By Tonya Graser Smith and Kate Kovats
We’ve been reflecting on the past year … er, more like the past three years … now that COVID-19 is hopefully, mostly (knock on wood) in the rearview mirror.
What have we learned in our practice of family law that we will carry with us? What have we learned that our clients, colleagues and friends in other professions might want to keep top of mind as well? Here are a few musings for your consideration.
Meeting or mediating in person is better than video.
This year, especially in the latter half of it, we each have tried to get out and see people — clients and colleagues — in person more. Meeting in person really makes a difference. It’s been a pleasure to feel other people’s energy and to look eye-to-eye and not through a screen. It’s been wonderful to be fully present with others. That’s how connections are made.
Sometimes we have felt that divorce mediation sessions are more productive in person. One reason might be that people tend to be nicer in person than when there is a screen acting as a buffer to bad behavior or unproductive comments.
And let’s face it, Zoom fatigue is a real thing.
Making eye contact through a screen, seeing your own face reflected for hours each day, struggling to stay focused and not multi-task. Exhausting. Zoom fatigue has been studied by Stanford University researchers, among others, no doubt. “Videoconferencing is a good thing for remote communication, but just think about the medium – just because you can use video doesn’t mean you have to,” says Professor Jeremy Bailenson, founding director of the Stanford Virtual Human Interaction Lab. You can read more about Stanford’s finding on Zoom fatigue here.
Or maybe Zoom is better.
At a recent continuing education event, a mediator challenged our notion that meeting in person is best. He maintained that divorce mediation sessions via video are more efficient and effective. People like to be in and are more comfortable in their own environments, he said. It’s easier to make progress when people are comfortable.
Plus, the stress of getting to an in-person meeting, which takes more time and involves variables like traffic, is eliminated when you meet via videoconference. When people show up relatively calm and relaxed, it makes a difference.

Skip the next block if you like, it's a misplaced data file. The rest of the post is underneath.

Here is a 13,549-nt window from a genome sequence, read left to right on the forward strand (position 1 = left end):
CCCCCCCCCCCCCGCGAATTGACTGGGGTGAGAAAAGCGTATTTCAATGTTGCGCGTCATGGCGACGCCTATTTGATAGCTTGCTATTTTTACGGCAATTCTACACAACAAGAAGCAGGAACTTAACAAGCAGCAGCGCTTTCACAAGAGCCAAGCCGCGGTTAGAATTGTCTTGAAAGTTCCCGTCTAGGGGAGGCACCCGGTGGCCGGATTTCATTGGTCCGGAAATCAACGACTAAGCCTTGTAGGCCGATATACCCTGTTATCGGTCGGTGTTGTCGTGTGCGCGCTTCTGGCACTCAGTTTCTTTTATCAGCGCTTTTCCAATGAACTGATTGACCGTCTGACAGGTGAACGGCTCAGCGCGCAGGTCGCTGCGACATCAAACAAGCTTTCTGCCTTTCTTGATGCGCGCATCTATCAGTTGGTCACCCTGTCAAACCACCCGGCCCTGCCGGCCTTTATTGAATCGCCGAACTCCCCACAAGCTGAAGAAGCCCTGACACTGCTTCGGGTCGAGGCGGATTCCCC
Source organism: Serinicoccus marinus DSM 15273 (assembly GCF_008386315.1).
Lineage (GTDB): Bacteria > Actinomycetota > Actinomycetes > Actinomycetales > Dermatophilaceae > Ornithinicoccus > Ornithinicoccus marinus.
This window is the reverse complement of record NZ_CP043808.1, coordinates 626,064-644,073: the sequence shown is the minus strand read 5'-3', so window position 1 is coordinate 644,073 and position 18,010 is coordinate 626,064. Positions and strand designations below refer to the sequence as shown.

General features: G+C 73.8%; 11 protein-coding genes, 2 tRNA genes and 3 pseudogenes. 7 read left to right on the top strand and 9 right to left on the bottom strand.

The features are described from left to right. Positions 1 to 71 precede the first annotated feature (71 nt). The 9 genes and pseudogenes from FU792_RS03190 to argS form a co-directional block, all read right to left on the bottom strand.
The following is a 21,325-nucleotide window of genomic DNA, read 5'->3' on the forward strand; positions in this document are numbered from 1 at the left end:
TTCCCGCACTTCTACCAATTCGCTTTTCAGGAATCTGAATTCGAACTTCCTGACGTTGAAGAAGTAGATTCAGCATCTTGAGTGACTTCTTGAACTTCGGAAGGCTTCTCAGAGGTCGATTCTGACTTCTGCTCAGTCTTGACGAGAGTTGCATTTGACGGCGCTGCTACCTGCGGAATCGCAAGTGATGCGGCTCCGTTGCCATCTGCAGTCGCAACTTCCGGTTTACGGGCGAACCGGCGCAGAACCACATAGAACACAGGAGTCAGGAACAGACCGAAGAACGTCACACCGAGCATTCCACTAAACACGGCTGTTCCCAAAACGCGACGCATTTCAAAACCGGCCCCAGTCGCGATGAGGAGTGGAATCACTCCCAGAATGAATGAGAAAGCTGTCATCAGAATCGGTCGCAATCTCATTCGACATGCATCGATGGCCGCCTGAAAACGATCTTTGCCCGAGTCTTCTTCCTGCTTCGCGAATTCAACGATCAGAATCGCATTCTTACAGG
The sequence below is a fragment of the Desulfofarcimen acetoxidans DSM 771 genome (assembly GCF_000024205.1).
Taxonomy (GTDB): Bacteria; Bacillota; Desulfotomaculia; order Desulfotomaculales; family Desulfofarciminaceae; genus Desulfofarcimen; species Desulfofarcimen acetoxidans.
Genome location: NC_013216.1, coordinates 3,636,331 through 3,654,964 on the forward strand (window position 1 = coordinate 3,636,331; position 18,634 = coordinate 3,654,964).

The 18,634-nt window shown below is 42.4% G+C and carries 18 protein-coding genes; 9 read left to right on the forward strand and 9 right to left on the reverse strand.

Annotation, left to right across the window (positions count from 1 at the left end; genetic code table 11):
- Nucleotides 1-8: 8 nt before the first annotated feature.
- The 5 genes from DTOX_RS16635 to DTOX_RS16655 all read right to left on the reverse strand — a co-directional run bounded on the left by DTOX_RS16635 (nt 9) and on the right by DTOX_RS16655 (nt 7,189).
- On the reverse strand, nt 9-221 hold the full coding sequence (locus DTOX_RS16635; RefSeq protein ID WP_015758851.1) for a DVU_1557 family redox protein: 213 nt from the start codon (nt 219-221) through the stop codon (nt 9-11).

He makes good points. Maybe we’re just tired of Zoom. Maybe we just need to mix up how we interact and conduct our meetings. And that leads us to…
You know, perhaps meeting people (figuratively) where they are is best.
We don’t have to be absolutist about how we meet people. In-person meetings and video meetings both have their place. And sometimes we don’t have a choice. Sometimes it might be up to the court whether a meeting or hearing is done in person or via video.
But when we do have a choice, we should be intentional. We should ask ourselves what is best for us on a given day or at a given time. And we should ask those we are meeting with what is best for them. We should expect the answers – ours and theirs – to vary based on what’s going on in any given week. And that’s OK.
This also isn’t an either-or situation. You know, we could bring back a good, old-fashioned phone call from time to time. Doesn’t that sound refreshing?
Here’s another thought we’ve had: We might like to get out of our office, but our clients might not be able to leave theirs. So long as they have a place that’s quiet and private to meet at their office, we can come to them.
We shouldn’t assume everyone wants to meet only in person or only via video. People are different. And the same people are different week to week, day to day. Each day the answer might be “it depends on where I am today (literally and figuratively).”